Emancipation Proclamation Revival

A call to make the 'Emancipation Proclamation' a January 1st Federal Law.

On January 1, 1863, as the nation approached its third year of a bloody Civil War, President Abraham Lincoln issued the Emancipation Proclamation, officially Proclamation 95 that was a presidential proclamation and executive order. The proclamation declared “that all persons held as slaves” within the rebellious states “are, and henceforward shall be free.”

Fast forward, on the afternoon of April 4, 1968, Dr. Martin Luther King Jr. (MLK), an American Christian minister, activist, and political philosopher who was the civil rights movement leader from 1955 until his assassination, was assassinated by James Earl Ray as he stood on the second-floor balcony of the Lorraine Motel.

From 1863, when slavery was officially abolished, till 1964 when the Civil Rights Movement achieved its goals with the Civil Rights Act of 1964: A Long Struggle for Freedom, the Black people in the United States were legally free but not socially. They were still subjected to social denigrating enslavement.

Emancipation Proclamation

The Emancipation Proclamation and the Black people’s all-around freedom is only 56 years old. Only two generations of American Black people have enjoyed total emancipation.

Emancipation Proclamation for Black and Jewish Unity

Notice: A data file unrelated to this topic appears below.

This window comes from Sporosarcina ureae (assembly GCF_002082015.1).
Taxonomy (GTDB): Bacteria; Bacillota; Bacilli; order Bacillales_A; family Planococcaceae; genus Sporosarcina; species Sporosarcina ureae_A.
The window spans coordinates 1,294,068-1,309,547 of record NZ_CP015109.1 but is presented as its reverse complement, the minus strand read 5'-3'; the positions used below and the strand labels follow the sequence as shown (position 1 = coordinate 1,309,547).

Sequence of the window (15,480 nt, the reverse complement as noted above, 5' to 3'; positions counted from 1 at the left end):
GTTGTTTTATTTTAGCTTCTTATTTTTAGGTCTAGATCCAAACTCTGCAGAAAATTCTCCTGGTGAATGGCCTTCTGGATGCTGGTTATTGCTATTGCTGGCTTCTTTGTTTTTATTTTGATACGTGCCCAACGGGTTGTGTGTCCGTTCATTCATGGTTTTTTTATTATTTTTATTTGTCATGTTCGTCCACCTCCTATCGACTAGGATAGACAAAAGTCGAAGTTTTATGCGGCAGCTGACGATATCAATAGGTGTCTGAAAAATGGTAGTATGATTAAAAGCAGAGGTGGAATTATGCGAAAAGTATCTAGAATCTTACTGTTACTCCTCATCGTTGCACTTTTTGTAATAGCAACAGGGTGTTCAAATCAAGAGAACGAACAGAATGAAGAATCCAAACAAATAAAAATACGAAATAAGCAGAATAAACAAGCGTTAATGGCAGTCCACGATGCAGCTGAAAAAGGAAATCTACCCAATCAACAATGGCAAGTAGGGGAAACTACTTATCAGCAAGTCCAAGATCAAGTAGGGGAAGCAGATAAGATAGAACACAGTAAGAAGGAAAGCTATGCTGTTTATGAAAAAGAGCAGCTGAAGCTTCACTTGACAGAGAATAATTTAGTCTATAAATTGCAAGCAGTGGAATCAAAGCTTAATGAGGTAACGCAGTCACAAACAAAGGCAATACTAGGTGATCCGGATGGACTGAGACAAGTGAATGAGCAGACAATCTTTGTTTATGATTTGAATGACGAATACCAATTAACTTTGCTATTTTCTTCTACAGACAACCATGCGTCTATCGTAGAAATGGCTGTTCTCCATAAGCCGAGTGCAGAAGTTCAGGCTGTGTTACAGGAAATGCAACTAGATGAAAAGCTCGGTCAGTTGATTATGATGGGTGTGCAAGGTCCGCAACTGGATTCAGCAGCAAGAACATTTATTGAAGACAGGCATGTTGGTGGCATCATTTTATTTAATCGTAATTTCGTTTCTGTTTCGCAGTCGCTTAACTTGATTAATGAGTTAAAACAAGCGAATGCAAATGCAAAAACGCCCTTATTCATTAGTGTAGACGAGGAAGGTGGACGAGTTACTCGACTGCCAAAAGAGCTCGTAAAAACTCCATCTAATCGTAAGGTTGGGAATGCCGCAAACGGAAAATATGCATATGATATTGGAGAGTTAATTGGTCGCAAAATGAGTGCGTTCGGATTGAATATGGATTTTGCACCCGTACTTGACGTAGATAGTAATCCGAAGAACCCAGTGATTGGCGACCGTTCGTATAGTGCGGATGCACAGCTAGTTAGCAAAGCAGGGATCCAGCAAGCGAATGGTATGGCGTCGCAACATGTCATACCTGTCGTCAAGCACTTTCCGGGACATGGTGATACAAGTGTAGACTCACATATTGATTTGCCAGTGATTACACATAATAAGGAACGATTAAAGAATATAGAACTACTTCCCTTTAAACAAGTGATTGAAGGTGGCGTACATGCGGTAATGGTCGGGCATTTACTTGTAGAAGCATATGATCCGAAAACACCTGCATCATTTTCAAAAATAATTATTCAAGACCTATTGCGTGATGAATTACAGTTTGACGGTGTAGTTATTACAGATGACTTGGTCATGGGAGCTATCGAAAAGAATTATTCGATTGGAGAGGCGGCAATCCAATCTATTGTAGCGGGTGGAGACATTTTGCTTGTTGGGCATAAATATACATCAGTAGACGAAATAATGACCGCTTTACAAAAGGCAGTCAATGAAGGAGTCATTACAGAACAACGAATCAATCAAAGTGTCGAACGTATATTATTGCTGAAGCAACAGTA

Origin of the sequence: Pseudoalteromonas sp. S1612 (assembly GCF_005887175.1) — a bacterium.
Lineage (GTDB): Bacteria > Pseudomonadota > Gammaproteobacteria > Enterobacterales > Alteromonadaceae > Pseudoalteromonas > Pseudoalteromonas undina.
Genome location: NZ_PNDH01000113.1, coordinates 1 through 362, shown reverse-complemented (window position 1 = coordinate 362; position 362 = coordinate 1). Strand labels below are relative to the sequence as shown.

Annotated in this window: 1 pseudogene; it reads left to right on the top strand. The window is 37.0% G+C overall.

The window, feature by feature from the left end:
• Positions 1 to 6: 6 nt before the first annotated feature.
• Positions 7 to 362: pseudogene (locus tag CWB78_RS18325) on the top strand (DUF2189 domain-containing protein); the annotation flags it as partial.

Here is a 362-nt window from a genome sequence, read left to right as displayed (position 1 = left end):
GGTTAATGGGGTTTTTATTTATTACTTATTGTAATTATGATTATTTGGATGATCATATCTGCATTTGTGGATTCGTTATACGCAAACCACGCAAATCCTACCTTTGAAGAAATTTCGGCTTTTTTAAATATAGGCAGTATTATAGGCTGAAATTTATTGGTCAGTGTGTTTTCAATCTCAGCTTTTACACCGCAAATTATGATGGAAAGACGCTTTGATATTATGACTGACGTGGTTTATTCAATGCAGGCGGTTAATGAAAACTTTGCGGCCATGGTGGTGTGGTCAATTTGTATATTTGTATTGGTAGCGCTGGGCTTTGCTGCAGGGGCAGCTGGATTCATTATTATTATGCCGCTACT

Emancipation Proclamation for Black and Jewish Unity

In 2024 Black and Jewish Unity is being shaped and is moving forward; a powerful coalition is paving the way for Justice and Equality, while envisaging the historical collaboration between the American Black and Jewish communities.

Jewish congregation leaders – Rabbis, Christian leaders and the Black community leaders diligently work for civil rights just as President Lincoln and MLK, did during their time.

Our minds often turn to the landmarks such as the March 7, 1965 march on Selma; the fight for civil rights, and the battles against redlining.

However, these events and relationships are too frequently frozen in time, tethered to past struggles all symbolized by the tragic assassination of Martin Luther King Jr.

Yet, marked by ongoing silent acts of justice that persist being unnoticed, the collaboration between the Black and Jewish communities has endured.

Black and Jewish Unity

Black and Jewish Unity, a coalition of faith leaders, lay leaders, international politicians, lawyers, teachers, and community activists, emerges as a contemporary force with a primary focus on combating hate crimes and discrimination.

Presently, Black and Jewish Unity founders’ efforts are focused on addressing the alarming rise in racially motivated hate crimes, prejudice, and discrimination which Blacks within the U.S. face.

At the same time, Jews, constituting 2% of the population, are experiencing 67% of ethnic and religious hate crimes, with a surge of 400% since October 7th, 2023, the atrocious Hamas attack on Israel.

Internationally, Black and Jewish Unity is committed to dismantling the dehumanization of Blacks and Jews of all skin colors, who are subjected to discrimination, oppression, murder, and enslavement.

Memorials for President Abraham Lincoln and Dr. Martin Luther King
Memorials for President Abraham Lincoln and Dr. Martin Luther King

Leveraging social media, billboards, ad campaigns and educational seminars, the coalition engages in educating and raising awareness on sensitive topics, from the Arab slave trade in Africa to the silent genocide of Africa’s Jews and Christians.